The large study population, long follow-up time, and the regularity of the data collection (from the self-reported questionnaires) were considered to be strengths of the study.
“The authors did a nice job conducting sensitivity analyses that addressed many potential limitations. However, the type of physical activity—moderate or vigorous—was based on self-reported categories of activities,” said Krukowski. “For example, cycling was assumed to always be vigorous, but cycling could also be of moderate intensity.”
Prof. Catherine A. Sarkisian, Director of the UCLA Value-Based Care Research Consortium, who was also not involved in this research, explained to Medical News Today that for those who already meet the recommended guidelines of 150 to 300 minutes of moderate physical activity or 75 to 150 minutes of vigorous physical activity, there appears to be an added benefit of doing higher levels of vigorous physical activity (up to 600 minutes of moderate or 300 minutes of vigorous physical activity).
“We now have even stronger evidence than previously that exercising in mid-life will probably help you live longer,” Prof. Sarkisian noted.
In addition, for people who only do moderate but never vigorous physical activity, there appears to be an added benefit to adding 25% of the time doing a vigorous physical activity rather than only doing moderate physical activity.
“If you are a walker who never breaks a sweat, you might try adding some speed intervals or walking briskly up hills,” Prof. Sarkisian said.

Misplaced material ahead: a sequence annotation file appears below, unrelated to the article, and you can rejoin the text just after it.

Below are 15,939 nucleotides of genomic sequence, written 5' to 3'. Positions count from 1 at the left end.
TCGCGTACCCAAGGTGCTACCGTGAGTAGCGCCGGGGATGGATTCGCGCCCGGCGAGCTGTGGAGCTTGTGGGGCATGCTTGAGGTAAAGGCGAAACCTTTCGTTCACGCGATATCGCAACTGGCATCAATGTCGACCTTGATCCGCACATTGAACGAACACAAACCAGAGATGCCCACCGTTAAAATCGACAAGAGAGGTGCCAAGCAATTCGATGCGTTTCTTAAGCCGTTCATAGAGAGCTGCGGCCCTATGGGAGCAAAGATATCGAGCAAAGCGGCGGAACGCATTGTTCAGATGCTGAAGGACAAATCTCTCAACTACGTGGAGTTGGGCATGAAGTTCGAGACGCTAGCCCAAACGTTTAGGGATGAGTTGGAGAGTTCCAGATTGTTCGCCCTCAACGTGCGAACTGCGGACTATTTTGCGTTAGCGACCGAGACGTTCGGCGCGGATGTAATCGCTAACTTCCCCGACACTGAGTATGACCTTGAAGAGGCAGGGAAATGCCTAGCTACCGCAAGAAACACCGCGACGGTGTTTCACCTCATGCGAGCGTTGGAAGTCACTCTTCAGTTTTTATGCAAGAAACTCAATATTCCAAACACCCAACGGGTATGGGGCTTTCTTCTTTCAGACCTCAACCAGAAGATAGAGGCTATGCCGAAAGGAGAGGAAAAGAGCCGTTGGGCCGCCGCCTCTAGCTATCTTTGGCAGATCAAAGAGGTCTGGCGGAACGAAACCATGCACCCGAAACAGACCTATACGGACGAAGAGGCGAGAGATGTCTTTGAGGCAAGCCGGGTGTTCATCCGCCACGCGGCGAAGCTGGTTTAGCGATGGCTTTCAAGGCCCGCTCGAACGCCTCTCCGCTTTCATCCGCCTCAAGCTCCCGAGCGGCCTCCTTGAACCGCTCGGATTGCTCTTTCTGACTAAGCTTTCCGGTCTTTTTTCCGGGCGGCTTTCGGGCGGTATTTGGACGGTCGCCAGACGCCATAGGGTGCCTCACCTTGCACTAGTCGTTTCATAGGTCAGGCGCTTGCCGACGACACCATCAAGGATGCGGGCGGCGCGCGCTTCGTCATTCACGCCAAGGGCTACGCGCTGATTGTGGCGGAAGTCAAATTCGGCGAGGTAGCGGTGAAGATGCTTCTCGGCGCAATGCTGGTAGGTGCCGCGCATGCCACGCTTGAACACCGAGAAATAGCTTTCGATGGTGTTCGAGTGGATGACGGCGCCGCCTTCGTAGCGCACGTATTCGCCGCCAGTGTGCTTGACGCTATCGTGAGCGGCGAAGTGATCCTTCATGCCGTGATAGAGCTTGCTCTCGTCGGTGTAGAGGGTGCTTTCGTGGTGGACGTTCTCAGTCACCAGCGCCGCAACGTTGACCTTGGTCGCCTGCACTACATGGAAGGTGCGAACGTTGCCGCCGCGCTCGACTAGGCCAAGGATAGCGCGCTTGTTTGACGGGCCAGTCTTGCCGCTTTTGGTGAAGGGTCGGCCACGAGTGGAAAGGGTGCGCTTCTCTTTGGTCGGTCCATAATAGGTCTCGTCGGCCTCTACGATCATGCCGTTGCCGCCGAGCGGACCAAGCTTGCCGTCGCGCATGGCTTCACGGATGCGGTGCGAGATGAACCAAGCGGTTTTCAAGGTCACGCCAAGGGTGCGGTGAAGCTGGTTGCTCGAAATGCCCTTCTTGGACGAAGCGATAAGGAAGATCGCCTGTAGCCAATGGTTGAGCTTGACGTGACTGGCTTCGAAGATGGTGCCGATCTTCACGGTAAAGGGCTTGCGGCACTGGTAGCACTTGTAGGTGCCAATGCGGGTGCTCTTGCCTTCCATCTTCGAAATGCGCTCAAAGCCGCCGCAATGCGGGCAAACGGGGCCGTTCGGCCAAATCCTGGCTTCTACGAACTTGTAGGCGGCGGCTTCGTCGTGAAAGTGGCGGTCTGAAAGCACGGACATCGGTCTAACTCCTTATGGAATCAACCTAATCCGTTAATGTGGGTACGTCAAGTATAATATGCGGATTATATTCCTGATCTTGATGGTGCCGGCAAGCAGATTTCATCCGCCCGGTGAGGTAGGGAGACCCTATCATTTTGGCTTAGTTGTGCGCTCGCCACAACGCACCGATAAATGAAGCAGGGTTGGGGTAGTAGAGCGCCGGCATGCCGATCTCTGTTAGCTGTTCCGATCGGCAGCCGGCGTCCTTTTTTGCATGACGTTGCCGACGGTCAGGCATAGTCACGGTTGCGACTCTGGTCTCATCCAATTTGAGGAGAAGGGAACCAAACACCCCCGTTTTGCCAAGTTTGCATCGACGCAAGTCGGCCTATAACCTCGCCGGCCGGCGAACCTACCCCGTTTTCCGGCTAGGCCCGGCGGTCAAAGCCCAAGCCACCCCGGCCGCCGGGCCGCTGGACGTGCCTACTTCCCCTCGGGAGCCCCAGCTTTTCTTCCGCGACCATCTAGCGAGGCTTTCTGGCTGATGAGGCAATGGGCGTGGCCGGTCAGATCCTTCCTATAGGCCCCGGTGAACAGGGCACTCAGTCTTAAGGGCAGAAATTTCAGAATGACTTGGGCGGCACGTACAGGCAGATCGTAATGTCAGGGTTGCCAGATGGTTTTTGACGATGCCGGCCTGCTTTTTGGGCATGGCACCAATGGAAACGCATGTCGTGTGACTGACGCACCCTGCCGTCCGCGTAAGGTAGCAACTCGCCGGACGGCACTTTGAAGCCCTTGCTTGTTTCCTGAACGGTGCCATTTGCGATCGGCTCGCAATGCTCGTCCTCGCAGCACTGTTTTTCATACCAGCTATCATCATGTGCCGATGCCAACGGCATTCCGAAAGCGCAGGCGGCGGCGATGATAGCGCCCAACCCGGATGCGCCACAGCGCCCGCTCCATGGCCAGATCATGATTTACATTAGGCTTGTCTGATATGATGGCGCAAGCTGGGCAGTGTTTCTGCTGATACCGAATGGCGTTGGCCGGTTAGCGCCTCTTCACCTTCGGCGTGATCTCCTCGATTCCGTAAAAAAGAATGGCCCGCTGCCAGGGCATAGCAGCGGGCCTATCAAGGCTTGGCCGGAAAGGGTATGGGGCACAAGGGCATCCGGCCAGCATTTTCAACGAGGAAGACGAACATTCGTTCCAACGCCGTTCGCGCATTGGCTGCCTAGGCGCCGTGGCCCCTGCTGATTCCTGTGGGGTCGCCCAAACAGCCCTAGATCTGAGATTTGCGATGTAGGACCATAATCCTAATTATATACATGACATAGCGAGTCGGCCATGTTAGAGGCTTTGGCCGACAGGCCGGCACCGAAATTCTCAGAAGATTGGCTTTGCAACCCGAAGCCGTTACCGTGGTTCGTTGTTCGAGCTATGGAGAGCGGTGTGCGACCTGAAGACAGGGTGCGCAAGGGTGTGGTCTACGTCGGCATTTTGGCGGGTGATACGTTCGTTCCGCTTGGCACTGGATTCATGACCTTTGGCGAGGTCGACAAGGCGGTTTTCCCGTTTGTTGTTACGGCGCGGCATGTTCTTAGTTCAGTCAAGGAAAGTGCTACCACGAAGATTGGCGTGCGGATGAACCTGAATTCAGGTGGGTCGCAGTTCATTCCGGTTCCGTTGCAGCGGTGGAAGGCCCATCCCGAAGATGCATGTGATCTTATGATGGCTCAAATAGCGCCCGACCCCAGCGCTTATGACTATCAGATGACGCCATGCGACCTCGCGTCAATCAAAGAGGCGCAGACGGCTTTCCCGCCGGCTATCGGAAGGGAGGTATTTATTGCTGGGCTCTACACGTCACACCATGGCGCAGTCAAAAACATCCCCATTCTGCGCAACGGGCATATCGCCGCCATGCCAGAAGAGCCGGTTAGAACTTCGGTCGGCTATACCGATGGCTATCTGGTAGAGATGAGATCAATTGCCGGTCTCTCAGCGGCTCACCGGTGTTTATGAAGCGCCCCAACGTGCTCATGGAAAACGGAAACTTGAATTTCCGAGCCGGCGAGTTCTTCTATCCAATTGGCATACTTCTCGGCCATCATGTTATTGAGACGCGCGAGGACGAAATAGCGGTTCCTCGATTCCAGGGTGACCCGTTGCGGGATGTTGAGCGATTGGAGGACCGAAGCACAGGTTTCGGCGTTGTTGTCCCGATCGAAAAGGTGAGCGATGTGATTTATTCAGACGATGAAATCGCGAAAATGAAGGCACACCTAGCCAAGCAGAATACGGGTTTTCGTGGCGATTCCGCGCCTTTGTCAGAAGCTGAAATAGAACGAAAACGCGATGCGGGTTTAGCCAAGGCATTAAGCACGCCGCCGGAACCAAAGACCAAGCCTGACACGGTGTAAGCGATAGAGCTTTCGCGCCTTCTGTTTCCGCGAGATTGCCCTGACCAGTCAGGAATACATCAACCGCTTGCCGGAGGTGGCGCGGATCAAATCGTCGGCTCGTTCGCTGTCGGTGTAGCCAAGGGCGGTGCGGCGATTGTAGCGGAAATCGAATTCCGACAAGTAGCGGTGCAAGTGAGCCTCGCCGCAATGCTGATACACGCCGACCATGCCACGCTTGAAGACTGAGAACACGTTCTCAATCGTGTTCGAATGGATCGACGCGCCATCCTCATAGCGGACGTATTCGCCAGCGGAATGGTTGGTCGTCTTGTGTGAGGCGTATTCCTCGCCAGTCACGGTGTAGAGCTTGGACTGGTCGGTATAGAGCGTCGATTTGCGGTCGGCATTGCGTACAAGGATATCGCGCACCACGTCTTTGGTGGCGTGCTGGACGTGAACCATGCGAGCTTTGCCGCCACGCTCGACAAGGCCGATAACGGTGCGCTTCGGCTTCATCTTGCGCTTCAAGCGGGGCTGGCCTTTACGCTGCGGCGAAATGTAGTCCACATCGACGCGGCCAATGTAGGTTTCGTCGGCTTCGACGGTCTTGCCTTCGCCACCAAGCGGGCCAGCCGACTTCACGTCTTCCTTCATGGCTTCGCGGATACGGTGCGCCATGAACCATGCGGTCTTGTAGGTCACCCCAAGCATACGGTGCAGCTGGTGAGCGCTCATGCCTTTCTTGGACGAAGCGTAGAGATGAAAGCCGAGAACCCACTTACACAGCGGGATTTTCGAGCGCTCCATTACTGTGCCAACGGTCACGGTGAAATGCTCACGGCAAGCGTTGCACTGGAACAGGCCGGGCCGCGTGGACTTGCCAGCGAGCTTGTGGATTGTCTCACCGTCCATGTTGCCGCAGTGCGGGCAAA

However, on reviewing the study participants recruited for the study, Prof. Sarkisian noted that the studies included mostly non-Latino white people, a major limitation.
“It is very important to keep in mind that because this was not a clinical trial, we cannot be sure that it was the exercise itself that caused longer life rather than other factors associated with exercise. People who exercise are likely to be healthier in other ways that were not measured in this study, so the large effect sizes should be interpreted with caution.”
– Prof. Catherine A. Sarkisian
The study’s findings support the current physical activity guidelines and also suggest that higher levels of long-term vigorous and moderate exercise provide the most benefit in reducing the risk of death.
However, it’s important for individuals to consider their own unique circumstances and physical ability.
Not everyone is able to undertake vigorous exercise, but taking small steps to move more can help most people work toward improving their health.
Consider walking whenever possible instead of driving. Take the stairs instead of using the elevator. Go for an extra walk in the evening after dinner.
You can also do more inside your home, like gardening, yard work, or washing the car. Try to live as actively as possible, perhaps by doing sit-ups in front of the television or joining a local walking club. These small steps will make a positive impact on your health.
Prof. Krukowski had the following advice for people who want to increase their physical activity levels, but are unsure where to start:
Find a type of physical activity that you enjoy. That way, you’re more likely to continue with it.
Some people love being active in a group (like a cycling group or an exercise class), while others prefer to be active alone. Do what works for you.
Try pairing physical activity with something you enjoy, like listening to music or podcasts, talking with a friend, or watching your favorite show.
Although increasing exercise levels may sometimes feel overwhelming, it’s important to remember that any additional activity will help.
By doing activities a person enjoys, they’re much more likely to continue with it.
Ultimately, it’s important to figure out what works for the individual.